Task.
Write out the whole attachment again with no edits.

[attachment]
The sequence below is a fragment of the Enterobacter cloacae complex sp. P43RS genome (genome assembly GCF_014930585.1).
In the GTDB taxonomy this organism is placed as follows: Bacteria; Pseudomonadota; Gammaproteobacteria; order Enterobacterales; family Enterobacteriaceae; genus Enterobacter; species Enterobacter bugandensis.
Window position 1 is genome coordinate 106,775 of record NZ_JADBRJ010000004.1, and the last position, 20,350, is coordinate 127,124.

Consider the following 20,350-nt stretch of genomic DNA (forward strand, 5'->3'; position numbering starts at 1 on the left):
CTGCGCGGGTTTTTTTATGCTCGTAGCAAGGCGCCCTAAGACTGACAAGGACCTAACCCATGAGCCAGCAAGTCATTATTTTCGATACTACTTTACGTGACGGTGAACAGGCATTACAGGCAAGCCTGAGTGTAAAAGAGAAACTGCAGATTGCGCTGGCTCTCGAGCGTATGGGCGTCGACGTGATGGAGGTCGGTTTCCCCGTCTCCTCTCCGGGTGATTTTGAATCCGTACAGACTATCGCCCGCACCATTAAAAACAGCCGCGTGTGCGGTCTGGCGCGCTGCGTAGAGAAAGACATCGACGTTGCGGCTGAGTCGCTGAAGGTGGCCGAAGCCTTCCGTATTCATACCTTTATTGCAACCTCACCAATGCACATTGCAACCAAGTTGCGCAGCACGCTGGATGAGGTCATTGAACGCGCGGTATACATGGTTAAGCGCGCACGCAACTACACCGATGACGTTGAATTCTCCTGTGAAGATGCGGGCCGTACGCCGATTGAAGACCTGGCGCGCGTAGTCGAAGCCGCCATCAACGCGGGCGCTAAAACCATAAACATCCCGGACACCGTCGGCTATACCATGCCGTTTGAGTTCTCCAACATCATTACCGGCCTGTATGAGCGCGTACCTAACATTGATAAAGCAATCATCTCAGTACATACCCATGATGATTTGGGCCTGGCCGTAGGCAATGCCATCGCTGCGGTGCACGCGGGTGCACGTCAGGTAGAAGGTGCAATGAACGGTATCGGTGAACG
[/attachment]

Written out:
The sequence below is a fragment of the Enterobacter cloacae complex sp. P43RS genome (genome assembly GCF_014930585.1).
In the GTDB taxonomy this organism is placed as follows: Bacteria; Pseudomonadota; Gammaproteobacteria; order Enterobacterales; family Enterobacteriaceae; genus Enterobacter; species Enterobacter bugandensis.
Window position 1 is genome coordinate 106,775 of record NZ_JADBRJ010000004.1, and the last position, 20,350, is coordinate 127,124.

Consider the following 20,350-nt stretch of genomic DNA (forward strand, 5'->3'; position numbering starts at 1 on the left):
CTGCGCGGGTTTTTTTATGCTCGTAGCAAGGCGCCCTAAGACTGACAAGGACCTAACCCATGAGCCAGCAAGTCATTATTTTCGATACTACTTTACGTGACGGTGAACAGGCATTACAGGCAAGCCTGAGTGTAAAAGAGAAACTGCAGATTGCGCTGGCTCTCGAGCGTATGGGCGTCGACGTGATGGAGGTCGGTTTCCCCGTCTCCTCTCCGGGTGATTTTGAATCCGTACAGACTATCGCCCGCACCATTAAAAACAGCCGCGTGTGCGGTCTGGCGCGCTGCGTAGAGAAAGACATCGACGTTGCGGCTGAGTCGCTGAAGGTGGCCGAAGCCTTCCGTATTCATACCTTTATTGCAACCTCACCAATGCACATTGCAACCAAGTTGCGCAGCACGCTGGATGAGGTCATTGAACGCGCGGTATACATGGTTAAGCGCGCACGCAACTACACCGATGACGTTGAATTCTCCTGTGAAGATGCGGGCCGTACGCCGATTGAAGACCTGGCGCGCGTAGTCGAAGCCGCCATCAACGCGGGCGCTAAAACCATAAACATCCCGGACACCGTCGGCTATACCATGCCGTTTGAGTTCTCCAACATCATTACCGGCCTGTATGAGCGCGTACCTAACATTGATAAAGCAATCATCTCAGTACATACCCATGATGATTTGGGCCTGGCCGTAGGCAATGCCATCGCTGCGGTGCACGCGGGTGCACGTCAGGTAGAAGGTGCAATGAACGGTATCGGTGAACG